Portuguese whites '“Â wine column
Apparently the fashionableÂ city to visit this year for a weekend break is Lisbon, taking itsÂ place alongside Paris, Rome and Barcelona, says Alisair Gibson.Â
I visited the portÂ region and there is no doubt the pound goes further in PortugalÂ but there is more to it than that.
It'sÂ one of the oldest cities in the world, predating London, Rome and Paris by hundreds ofÂ years.
There's lots of history andÂ it has gained a serious foodie reputation.
But if you're planning a weekend in Lisbon whatÂ are you going to drink?
Port is, of course, Portugal's most famous wine and the red winesÂ of the Douro, DÃ£o and Alentejo are becoming increasingly recognised here in the UK.Â
ButÂ white wine is perhaps not what most consumersÂ associate with thisÂ Iberian country.
Vinho verde or '˜young wine' is one ofÂ the best-known Portuguese white wines.
The region is located in the cool north-west ofÂ the country, close to the Spanish boarder from where Spain's famous albariÃ±o isÂ produced.
It takes its name from the fact that it's traditionally bottled and made for earlyÂ consumption,Â generally released three to sixÂ months after the harvest.
The wines areÂ generally relatively low in alcohol and many are bottled with a slight spritz which makesÂ them particularly well-suited to summer sipping.
Porta 6 Vinho Verde 2017 (MajesticÂ Â£8.99 but Â£7.99 if part of a mixed six) is a recent addition to Majestic's very successfulÂ Porta 6 Portuguese range.
It's made from a blend of local grapes, loureiro, trajadura and arinto and is a good starting place if you've not tasted vinho verde before.
It's very pale,Â almost green in colour, with notes of apple and citrus on the noseÂ followed by a very freshÂ palate with the classic touch of spritz.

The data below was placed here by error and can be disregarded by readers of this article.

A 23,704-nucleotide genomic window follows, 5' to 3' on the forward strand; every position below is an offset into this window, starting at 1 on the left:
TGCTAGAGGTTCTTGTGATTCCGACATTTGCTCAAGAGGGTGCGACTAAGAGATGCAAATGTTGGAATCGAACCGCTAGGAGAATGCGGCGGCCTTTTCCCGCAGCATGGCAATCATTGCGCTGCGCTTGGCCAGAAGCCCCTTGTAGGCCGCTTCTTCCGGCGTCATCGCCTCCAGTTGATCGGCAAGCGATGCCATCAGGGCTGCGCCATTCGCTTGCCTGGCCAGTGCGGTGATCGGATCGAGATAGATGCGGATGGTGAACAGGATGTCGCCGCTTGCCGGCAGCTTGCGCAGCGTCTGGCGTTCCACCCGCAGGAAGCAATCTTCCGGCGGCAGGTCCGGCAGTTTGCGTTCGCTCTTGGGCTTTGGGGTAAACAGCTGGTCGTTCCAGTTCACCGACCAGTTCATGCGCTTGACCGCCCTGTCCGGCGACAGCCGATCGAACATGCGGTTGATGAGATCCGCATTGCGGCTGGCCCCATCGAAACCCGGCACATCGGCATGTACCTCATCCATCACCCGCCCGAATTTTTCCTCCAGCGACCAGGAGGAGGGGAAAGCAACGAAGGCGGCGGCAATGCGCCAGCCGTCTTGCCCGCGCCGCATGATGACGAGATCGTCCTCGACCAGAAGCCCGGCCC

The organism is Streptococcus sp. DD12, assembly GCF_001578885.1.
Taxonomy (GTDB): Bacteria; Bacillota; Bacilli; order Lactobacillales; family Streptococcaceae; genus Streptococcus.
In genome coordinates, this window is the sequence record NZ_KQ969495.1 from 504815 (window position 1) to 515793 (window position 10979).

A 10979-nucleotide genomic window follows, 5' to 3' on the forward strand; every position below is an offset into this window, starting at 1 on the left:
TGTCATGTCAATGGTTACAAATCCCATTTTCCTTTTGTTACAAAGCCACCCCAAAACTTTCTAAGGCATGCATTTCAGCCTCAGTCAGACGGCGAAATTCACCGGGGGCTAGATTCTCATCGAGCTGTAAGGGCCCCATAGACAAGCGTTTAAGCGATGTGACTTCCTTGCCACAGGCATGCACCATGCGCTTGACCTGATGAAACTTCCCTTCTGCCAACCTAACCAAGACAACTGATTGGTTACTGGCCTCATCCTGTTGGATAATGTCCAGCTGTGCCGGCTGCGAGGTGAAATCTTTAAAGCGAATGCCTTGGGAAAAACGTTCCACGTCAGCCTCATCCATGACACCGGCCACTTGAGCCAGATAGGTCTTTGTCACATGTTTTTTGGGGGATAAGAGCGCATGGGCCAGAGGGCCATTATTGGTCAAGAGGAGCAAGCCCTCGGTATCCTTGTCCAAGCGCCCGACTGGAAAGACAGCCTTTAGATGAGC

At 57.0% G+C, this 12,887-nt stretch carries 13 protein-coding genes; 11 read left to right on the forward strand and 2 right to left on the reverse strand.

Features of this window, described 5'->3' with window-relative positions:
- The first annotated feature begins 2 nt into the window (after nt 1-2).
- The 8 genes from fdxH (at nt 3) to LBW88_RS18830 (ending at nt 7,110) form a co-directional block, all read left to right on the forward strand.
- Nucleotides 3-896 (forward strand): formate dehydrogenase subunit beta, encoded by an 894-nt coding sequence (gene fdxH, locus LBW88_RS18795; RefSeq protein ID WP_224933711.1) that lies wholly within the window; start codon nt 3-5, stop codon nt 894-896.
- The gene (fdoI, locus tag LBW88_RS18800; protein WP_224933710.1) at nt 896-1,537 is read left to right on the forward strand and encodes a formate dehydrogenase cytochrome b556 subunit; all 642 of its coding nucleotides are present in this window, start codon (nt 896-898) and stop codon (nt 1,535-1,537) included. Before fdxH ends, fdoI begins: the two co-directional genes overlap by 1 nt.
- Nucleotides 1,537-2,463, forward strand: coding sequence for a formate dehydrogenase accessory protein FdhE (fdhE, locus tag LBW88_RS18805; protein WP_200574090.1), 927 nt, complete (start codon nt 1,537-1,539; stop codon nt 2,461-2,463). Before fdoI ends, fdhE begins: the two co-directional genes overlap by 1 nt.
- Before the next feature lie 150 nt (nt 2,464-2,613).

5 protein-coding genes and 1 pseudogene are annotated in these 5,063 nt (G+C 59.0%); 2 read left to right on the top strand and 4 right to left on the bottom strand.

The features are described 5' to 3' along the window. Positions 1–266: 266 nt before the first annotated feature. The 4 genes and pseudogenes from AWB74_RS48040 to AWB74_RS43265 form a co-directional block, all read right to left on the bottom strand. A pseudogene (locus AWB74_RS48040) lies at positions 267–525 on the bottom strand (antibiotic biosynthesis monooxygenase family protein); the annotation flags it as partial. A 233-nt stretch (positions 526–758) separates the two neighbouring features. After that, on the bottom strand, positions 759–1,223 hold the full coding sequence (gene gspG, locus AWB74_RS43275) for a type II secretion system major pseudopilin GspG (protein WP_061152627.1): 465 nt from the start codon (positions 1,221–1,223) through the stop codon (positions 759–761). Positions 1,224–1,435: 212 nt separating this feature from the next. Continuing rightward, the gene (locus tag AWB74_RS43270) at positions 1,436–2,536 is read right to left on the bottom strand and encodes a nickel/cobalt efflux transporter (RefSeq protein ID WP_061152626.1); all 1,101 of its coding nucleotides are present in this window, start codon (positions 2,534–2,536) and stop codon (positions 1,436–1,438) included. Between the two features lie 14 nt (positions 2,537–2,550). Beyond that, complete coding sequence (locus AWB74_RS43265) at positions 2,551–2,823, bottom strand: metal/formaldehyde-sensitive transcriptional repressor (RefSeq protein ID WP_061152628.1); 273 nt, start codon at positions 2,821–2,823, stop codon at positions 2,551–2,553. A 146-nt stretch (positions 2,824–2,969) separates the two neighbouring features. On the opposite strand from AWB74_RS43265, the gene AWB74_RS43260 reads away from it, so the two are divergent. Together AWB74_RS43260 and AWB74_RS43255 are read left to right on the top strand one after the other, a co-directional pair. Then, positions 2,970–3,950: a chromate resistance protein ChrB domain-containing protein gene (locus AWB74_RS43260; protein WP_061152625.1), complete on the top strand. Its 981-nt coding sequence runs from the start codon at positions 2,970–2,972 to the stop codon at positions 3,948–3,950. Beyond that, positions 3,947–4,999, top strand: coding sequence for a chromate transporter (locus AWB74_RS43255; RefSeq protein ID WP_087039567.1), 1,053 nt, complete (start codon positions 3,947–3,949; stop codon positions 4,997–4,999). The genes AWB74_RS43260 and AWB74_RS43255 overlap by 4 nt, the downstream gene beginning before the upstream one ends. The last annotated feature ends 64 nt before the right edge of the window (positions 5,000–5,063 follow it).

It has aÂ zesty acidity and maybe just a hint ofÂ sweetness on the finish.
It's only 9.5 per centÂ and doesn't take itself too seriously.
Altogether a bit more serious is Quinta deÂ Azevedo Loureiro Alvarinho 2017, Vinho Verde (thefinewinecompany.co.uk Â£51.02Â for six).
Alvarinho is the Portuguese name for albariÃ±o and this brings a little more of theÂ weight often found in Spanish albariÃ±os from just across the border. The nose opens upÂ to reveal lime, orange blossom and a touch of apricot, the palate is quite ripe with citrusÂ and a touch of minerality before a nice crisp finish.
This is bottled without the classic vinho verde spritz and as such it makes a more interesting wine to match with food, tryÂ this with poached salmon.
We're moving south of Lisbon to the warmer Alentejano region now.Â
Terra d'Alter Fado 2017, Alentejano (The Wine Society Â£7.75) is a blend of local grapes sÃria and arinto with a little viognier.
Made in quite a modern style, it has lemon and pear fruits onÂ the nose, followed by a fresh citrus palate with a touch of apricot and orange on the finishÂ with well-balanced acidity.
Match this with some freshly grilled sardines while you thinkÂ of Lisbon.